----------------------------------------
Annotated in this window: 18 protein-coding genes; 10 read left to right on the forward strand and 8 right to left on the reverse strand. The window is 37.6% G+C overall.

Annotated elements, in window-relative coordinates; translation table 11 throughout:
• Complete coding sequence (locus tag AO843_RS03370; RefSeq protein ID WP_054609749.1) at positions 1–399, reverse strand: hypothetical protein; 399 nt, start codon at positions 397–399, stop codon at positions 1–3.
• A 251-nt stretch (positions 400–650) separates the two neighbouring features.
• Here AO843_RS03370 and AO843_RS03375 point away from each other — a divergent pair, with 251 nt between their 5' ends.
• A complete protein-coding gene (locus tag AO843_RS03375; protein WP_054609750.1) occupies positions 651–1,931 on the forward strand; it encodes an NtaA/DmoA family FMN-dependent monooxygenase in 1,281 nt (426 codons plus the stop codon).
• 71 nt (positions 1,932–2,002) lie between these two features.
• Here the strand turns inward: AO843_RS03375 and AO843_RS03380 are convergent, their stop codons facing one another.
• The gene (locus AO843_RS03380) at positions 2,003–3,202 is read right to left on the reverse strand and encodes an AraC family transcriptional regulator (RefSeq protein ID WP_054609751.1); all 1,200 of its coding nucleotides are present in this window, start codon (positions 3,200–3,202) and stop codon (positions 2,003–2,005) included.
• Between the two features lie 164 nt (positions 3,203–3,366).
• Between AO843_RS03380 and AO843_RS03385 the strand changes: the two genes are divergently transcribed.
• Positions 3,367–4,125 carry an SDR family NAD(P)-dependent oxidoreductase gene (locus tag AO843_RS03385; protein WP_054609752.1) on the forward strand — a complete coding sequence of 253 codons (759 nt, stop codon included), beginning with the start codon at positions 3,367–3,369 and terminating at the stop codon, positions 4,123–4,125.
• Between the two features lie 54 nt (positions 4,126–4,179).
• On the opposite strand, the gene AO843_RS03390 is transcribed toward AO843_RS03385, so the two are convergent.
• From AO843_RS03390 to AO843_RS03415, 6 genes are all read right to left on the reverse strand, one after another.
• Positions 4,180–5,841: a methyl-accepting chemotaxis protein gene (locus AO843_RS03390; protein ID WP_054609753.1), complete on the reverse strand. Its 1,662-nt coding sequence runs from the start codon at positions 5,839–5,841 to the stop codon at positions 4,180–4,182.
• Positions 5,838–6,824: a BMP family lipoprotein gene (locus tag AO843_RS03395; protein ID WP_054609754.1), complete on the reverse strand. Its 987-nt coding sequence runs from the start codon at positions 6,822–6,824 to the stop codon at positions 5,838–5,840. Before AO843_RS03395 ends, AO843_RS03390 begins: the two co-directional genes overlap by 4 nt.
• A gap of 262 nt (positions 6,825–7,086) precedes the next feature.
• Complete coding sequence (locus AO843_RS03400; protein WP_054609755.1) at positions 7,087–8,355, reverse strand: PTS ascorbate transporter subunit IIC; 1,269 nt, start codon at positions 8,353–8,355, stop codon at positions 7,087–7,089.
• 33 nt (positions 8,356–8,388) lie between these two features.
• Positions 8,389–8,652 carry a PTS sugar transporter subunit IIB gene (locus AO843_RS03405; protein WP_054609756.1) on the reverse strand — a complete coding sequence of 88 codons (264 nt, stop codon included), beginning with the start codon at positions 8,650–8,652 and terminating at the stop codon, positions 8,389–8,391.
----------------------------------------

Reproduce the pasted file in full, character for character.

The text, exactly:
Annotated in this window: 18 protein-coding genes; 10 read left to right on the forward strand and 8 right to left on the reverse strand. The window is 37.6% G+C overall.

Annotated elements, in window-relative coordinates; translation table 11 throughout:
• Complete coding sequence (locus tag AO843_RS03370; RefSeq protein ID WP_054609749.1) at positions 1–399, reverse strand: hypothetical protein; 399 nt, start codon at positions 397–399, stop codon at positions 1–3.
• A 251-nt stretch (positions 400–650) separates the two neighbouring features.
• Here AO843_RS03370 and AO843_RS03375 point away from each other — a divergent pair, with 251 nt between their 5' ends.
• A complete protein-coding gene (locus tag AO843_RS03375; protein WP_054609750.1) occupies positions 651–1,931 on the forward strand; it encodes an NtaA/DmoA family FMN-dependent monooxygenase in 1,281 nt (426 codons plus the stop codon).
• 71 nt (positions 1,932–2,002) lie between these two features.
• Here the strand turns inward: AO843_RS03375 and AO843_RS03380 are convergent, their stop codons facing one another.
• The gene (locus AO843_RS03380) at positions 2,003–3,202 is read right to left on the reverse strand and encodes an AraC family transcriptional regulator (RefSeq protein ID WP_054609751.1); all 1,200 of its coding nucleotides are present in this window, start codon (positions 3,200–3,202) and stop codon (positions 2,003–2,005) included.
• Between the two features lie 164 nt (positions 3,203–3,366).
• Between AO843_RS03380 and AO843_RS03385 the strand changes: the two genes are divergently transcribed.
• Positions 3,367–4,125 carry an SDR family NAD(P)-dependent oxidoreductase gene (locus tag AO843_RS03385; protein WP_054609752.1) on the forward strand — a complete coding sequence of 253 codons (759 nt, stop codon included), beginning with the start codon at positions 3,367–3,369 and terminating at the stop codon, positions 4,123–4,125.
• Between the two features lie 54 nt (positions 4,126–4,179).
• On the opposite strand, the gene AO843_RS03390 is transcribed toward AO843_RS03385, so the two are convergent.
• From AO843_RS03390 to AO843_RS03415, 6 genes are all read right to left on the reverse strand, one after another.
• Positions 4,180–5,841: a methyl-accepting chemotaxis protein gene (locus AO843_RS03390; protein ID WP_054609753.1), complete on the reverse strand. Its 1,662-nt coding sequence runs from the start codon at positions 5,839–5,841 to the stop codon at positions 4,180–4,182.
• Positions 5,838–6,824: a BMP family lipoprotein gene (locus tag AO843_RS03395; protein ID WP_054609754.1), complete on the reverse strand. Its 987-nt coding sequence runs from the start codon at positions 6,822–6,824 to the stop codon at positions 5,838–5,840. Before AO843_RS03395 ends, AO843_RS03390 begins: the two co-directional genes overlap by 4 nt.
• A gap of 262 nt (positions 6,825–7,086) precedes the next feature.
• Complete coding sequence (locus AO843_RS03400; protein WP_054609755.1) at positions 7,087–8,355, reverse strand: PTS ascorbate transporter subunit IIC; 1,269 nt, start codon at positions 8,353–8,355, stop codon at positions 7,087–7,089.
• 33 nt (positions 8,356–8,388) lie between these two features.
• Positions 8,389–8,652 carry a PTS sugar transporter subunit IIB gene (locus AO843_RS03405; protein WP_054609756.1) on the reverse strand — a complete coding sequence of 88 codons (264 nt, stop codon included), beginning with the start codon at positions 8,650–8,652 and terminating at the stop codon, positions 8,389–8,391.